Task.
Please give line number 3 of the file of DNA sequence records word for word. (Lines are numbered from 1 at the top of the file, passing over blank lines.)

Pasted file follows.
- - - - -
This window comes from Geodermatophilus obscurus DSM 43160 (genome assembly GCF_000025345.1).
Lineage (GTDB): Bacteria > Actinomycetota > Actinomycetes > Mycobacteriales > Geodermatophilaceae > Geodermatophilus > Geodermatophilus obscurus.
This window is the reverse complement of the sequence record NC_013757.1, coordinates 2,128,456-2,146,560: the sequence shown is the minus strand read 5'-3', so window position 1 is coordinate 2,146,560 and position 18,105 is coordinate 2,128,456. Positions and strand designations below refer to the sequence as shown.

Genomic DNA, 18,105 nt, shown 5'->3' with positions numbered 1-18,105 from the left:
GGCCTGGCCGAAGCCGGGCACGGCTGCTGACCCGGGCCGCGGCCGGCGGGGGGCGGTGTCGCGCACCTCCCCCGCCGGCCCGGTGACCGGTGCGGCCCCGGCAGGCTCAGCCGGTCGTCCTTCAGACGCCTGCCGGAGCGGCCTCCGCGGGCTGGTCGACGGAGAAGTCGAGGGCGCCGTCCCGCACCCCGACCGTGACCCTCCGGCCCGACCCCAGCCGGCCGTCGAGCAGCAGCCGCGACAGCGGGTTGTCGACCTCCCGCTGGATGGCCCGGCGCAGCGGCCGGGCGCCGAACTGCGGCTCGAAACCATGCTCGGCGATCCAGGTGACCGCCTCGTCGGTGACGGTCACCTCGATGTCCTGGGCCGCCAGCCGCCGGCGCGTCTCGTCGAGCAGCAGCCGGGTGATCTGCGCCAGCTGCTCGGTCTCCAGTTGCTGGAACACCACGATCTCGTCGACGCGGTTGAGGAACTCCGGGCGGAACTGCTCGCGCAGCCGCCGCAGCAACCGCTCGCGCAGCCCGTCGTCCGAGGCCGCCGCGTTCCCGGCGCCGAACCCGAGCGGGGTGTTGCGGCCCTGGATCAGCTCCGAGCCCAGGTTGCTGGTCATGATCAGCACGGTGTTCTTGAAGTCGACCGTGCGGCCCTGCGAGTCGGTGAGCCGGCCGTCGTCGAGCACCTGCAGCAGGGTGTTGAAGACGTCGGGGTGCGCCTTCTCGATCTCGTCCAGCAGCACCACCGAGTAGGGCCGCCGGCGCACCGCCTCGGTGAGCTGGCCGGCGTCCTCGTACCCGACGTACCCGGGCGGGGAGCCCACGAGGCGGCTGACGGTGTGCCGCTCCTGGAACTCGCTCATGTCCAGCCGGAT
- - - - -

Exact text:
This window is the reverse complement of the sequence record NC_013757.1, coordinates 2,128,456-2,146,560: the sequence shown is the minus strand read 5'-3', so window position 1 is coordinate 2,146,560 and position 18,105 is coordinate 2,128,456. Positions and strand designations below refer to the sequence as shown.